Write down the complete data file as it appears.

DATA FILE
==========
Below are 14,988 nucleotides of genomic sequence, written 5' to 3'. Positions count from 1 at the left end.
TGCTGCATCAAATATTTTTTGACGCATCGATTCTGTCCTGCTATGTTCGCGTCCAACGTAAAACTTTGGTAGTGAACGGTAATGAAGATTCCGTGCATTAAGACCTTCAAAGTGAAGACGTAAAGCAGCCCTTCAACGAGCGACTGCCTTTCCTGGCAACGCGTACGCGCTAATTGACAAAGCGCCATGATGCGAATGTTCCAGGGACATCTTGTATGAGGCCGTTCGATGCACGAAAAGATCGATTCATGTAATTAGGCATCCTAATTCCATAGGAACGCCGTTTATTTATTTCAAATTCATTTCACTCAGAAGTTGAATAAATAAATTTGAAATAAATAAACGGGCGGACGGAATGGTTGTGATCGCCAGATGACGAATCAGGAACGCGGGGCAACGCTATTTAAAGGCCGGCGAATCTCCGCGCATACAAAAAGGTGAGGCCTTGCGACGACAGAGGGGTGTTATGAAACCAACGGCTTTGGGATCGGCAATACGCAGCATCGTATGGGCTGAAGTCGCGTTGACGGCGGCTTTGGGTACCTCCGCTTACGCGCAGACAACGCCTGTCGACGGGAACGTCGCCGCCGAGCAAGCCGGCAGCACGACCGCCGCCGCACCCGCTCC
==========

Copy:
Below are 14,988 nucleotides of genomic sequence, written 5' to 3'. Positions count from 1 at the left end.
TGCTGCATCAAATATTTTTTGACGCATCGATTCTGTCCTGCTATGTTCGCGTCCAACGTAAAACTTTGGTAGTGAACGGTAATGAAGATTCCGTGCATTAAGACCTTCAAAGTGAAGACGTAAAGCAGCCCTTCAACGAGCGACTGCCTTTCCTGGCAACGCGTACGCGCTAATTGACAAAGCGCCATGATGCGAATGTTCCAGGGACATCTTGTATGAGGCCGTTCGATGCACGAAAAGATCGATTCATGTAATTAGGCATCCTAATTCCATAGGAACGCCGTTTATTTATTTCAAATTCATTTCACTCAGAAGTTGAATAAATAAATTTGAAATAAATAAACGGGCGGACGGAATGGTTGTGATCGCCAGATGACGAATCAGGAACGCGGGGCAACGCTATTTAAAGGCCGGCGAATCTCCGCGCATACAAAAAGGTGAGGCCTTGCGACGACAGAGGGGTGTTATGAAACCAACGGCTTTGGGATCGGCAATACGCAGCATCGTATGGGCTGAAGTCGCGTTGACGGCGGCTTTGGGTACCTCCGCTTACGCGCAGACAACGCCTGTCGACGGGAACGTCGCCGCCGAGCAAGCCGGCAGCACGACCGCCGCCGCACCCGCTCC